Employment Tribunal Costs Explained
Our Employment Team has over 20 years of experience making and defending claims in the Employment Tribunal. We specialise in all employment law matters.
For more information as to the experience and qualification of members of our Team please click below:
Understanding an Employment Tribunal Claim
The Employment Tribunal is responsible for hearing claims by those who feel that someone such as an employer or potential employer has treated them unlawfully. Examples of unlawful treatment claims that we regularly deal with include:
- Unfair dismissal
- Unfair deductions from pay
- Breach of contract (including wrongful dismissal)
We set out below are the services that we provide within an Employment Tribunal claim. The steps needed in any case are individual to the matter and the timescales may vary depending on circumstances. Any steps and timescales set out below are those which apply to a matter that does not have particular complications. If your matter does have such complications, we will always inform you immediately and will discuss the potential consequences both in respect of the chances of success and the potential costs.
- Taking your initial instructions, reviewing the papers and advising you on merits and likely compensation (this is likely to be revisited throughout the matter and subject to change); 14 days
- Entering into pre-claim conciliation where this is mandatory to explore whether a settlement can be reached
- Preparing claim or response
- Reviewing and advising on claim or response from other party
- Exploring settlement and negotiating settlement throughout the process
- preparing or considering a schedule of loss
- Preparing for (and attending) a Preliminary Hearing
- Exchanging documents with the other party and agreeing a bundle of documents
- Taking witness statements, drafting statements and agreeing their content with witnesses
- Preparing bundle of documents
- Reviewing and advising on the other party’s witness statements
- Agreeing a list of issues, a chronology and/or cast list
- Preparation and attendance at Final Hearing, including instructions to Counsel
Key Stages in the Claim with Timeframes
The Key Stages in the claim and an estimate of the potential timescales are set out below:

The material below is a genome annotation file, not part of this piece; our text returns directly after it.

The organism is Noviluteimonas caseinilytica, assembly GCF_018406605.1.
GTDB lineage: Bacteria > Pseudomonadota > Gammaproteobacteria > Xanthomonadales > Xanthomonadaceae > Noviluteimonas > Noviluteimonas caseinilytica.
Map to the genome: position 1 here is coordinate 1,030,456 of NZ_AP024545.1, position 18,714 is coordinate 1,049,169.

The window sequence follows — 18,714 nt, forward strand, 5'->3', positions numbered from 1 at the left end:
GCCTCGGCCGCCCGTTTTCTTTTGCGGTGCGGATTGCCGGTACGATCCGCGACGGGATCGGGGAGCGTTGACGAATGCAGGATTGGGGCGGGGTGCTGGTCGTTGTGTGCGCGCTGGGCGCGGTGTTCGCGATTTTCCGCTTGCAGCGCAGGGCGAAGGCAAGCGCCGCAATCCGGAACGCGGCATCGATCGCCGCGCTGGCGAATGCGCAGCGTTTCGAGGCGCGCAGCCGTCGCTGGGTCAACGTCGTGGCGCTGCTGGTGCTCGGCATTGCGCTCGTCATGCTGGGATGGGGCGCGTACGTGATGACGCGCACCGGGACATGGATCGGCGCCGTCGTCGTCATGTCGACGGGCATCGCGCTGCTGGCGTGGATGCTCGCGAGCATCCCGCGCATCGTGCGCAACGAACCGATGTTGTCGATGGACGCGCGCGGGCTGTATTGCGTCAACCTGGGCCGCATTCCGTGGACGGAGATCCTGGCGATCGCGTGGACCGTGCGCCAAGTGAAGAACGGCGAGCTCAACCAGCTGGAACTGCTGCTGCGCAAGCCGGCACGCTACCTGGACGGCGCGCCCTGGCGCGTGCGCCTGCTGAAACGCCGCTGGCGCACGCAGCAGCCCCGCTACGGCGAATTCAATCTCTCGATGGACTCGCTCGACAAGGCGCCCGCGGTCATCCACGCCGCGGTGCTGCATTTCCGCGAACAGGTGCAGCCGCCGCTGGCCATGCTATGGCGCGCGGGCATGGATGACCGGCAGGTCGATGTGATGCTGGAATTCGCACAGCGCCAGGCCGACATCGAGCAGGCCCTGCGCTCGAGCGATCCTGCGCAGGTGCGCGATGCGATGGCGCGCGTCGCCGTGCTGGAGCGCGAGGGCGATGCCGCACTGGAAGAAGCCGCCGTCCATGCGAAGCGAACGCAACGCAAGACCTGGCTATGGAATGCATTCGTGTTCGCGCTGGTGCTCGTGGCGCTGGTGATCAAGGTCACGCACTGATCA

Pre-Claim Negotiation; up to 3 months
Final hearing; 6 to 9 months
Explanation of Costs and Fees
The potential costs for either bringing or defending claims in the Employment Tribunal, based on hourly rates, are as follows:
Average case: £4,000 to £10,000 (plus VAT of £800 – £2000)
Complex case £10,000 to £20,000 (plus VAT of £2000 – £4000)
Highly complex case £20,000 + (plus VAT of £4000)
Simple case: £3,000 to £6,000 (plus VAT of £600 – £1200)
Medium complexity case: £7,000 to £10,000 (plus VAT of £1400 – £2000)
High complexity case: £10,000 + (plus VAT of £2000)
In both types of matter there will be an additional charge for attending a Tribunal Hearing of £1,750 per day (plus £350 VAT). On average, hearings are 2 – 3 days, however, depending the on the complexity of your case this can range from as little as 3 hours up to 10 days.
In addition to our charges there are likely to be expenses that are payable to third parties or incurred by us such as travel expenses. We handle the payment of any expenses on your behalf to ensure a smoother process.
The most likely expenses are:
- Motoring expenses, which will be charged at 45p per mile.
- Train fare expenses as relevant.
- If you require a barrister to attend the hearing on your behalf, their fees are estimated at being between £750 to £1500 per day (plus VAT of £150 to £300) depending on his/her experience. This including the barrister’s hearing preparation.
Factors Which Make the Case More Complex
Our estimate of costs and timescales do not include matters which can arise and make the case a more complex one. Such matters include:
- If it becomes necessary to make or defend applications to amend claims or to provide further information about an existing claim
- Defending claims that are brought by litigants in person
- Making or defending a costs application
- Complex preliminary issues such as whether the claimant is disabled (if this is not agreed upon by the parties)
- The number of witnesses and documents
- If the claim is an automatic unfair dismissal claim e.g. an allegation of dismissal relating to whistleblowing
- Allegations of discrimination which are linked to the dismissal